Calipari no stranger to fighting off adversity in NCAA tourney

Kentucky coach John Calipari is used to battling adversity, especially in the postseason. (Kentucky Today/Tammie Brown)
Kentucky coach John Calipari is used to battling adversity, especially in the postseason. (Kentucky Today/Tammie Brown)

JACKSONVILLE, Fla. (KT) — Don’t count Kentucky out just yet.

Although a foot injury kept PJ Washington out of the lineup in Kentucky’s 79-44 win over Abilene Christian in the NCAA Tournament Thursday night, the Wildcats have enough talent in the tank to remain a national title contender if Washington’s absence extends beyond the first game of the tournament.

Calipari is used to dealing with adversity while trying to steer his team to the Final Four during the winds of March. It’s happened before, as recently as 2014 when Kentucky limped to the national title game without Willie Cauley-Stein.

Stein injured his right ankle in a 56-49 win over Kansas State to open the tournament that season and played in pain when the Wildcats knocked off top seed Witchita State in the second round. The injury got worse during a victory over Louisville. He missed the regional finale, a dramatic, but memorable 75-72 win over Michigan and didn’t play in the Final Four that season.

While Cauley-Stein cheered on the Wildcats from the sideline during the last four games that season and watched as Marcus Lee and Dakari Johnson picked up the slack in his absence underneath.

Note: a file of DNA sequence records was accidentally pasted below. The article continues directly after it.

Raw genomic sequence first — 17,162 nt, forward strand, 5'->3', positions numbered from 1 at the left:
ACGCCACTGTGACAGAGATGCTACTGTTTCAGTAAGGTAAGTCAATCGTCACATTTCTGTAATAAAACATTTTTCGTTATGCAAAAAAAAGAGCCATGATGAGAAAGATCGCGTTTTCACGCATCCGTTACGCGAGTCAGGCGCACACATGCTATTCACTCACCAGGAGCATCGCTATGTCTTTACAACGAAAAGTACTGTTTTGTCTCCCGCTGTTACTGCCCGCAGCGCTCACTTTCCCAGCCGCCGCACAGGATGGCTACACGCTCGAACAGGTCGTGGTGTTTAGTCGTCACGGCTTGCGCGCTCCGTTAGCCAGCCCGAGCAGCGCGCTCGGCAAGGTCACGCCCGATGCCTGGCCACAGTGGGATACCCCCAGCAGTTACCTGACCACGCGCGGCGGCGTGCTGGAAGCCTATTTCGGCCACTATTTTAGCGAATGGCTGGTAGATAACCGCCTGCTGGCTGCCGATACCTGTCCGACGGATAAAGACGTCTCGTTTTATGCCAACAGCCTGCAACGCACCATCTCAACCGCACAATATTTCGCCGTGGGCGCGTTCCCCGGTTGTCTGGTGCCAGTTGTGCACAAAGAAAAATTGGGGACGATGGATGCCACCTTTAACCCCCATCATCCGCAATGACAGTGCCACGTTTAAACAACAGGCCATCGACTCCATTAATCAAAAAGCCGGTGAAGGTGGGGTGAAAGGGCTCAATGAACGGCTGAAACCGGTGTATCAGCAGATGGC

Washington was vocal and cheered loudly as the Wildcats made it look easy in their NCAA Tournament opener. 

“He was telling us what he was seeing while he was on the bench and what we can do better on the court to help our teammates,” Kentucky point guard Ashton Hagans said. “He was taking everybody up (and) he was very helpful.”

The Wildcats faced the same adversity earlier this season when senior leader Reid Travis suffered a knee strain and missed the last five games of the regular season before returning in the Southeastern Conference Tournament last week. During that spurt, the Wildcats compiled a 4-1 record, giving reserves Nick Richards and EJ Montgomery an opportunity to gain more experience and confidence.

Kentucky is going to need the twin towers in the future, especially if Washington wears a cast for the remainder of the week. It’s not certain how long Washington will be out of the lineup.

“Before this team can be at our best, we’re going to need EJ and Nick,” Hagans said. 

The unexpected injury to Washington and a late shift in the lineup doesn’t seem to be a concern to the team’s current eight-man rotation, especially one of the big men being called upon in the post to fill the void.

“Whatever pieces we have right now, we’re going to use it to try to advance,” Richards said. 

In addition to dealing with Washington’s injury and his uncertainty, Calipari shot down rumors regarding the UCLA opening, which he quickly dispelled late Wednesday night before going settling into bed.

The Wildcats’ didn’t play like a team that was down and out against Abilene and put the opposing Wildcats away early and led 39-13 at the break. It was a start that helped ease Calipari’s nerves.

What happens when teams are desperate, they'll do stuff they don't usually do, and if you let a team hang around, something stupid, crazy, like what just happened, can happen,” he said.

On a day filled with close calls, as it turns out, an early exit was the least of Calipari’s worries.

Calipari has been through this circus before and knows how to juggle the balancing act, whether it be a tweak or a simple lineup change. Anything can happen in March. Just ask members of the 2014 squad that lost to Connecticut in the NCAA championship game.

Keith Taylor is sports editor for Kentucky Today. Reach him at or twitter @keithtaylor21.











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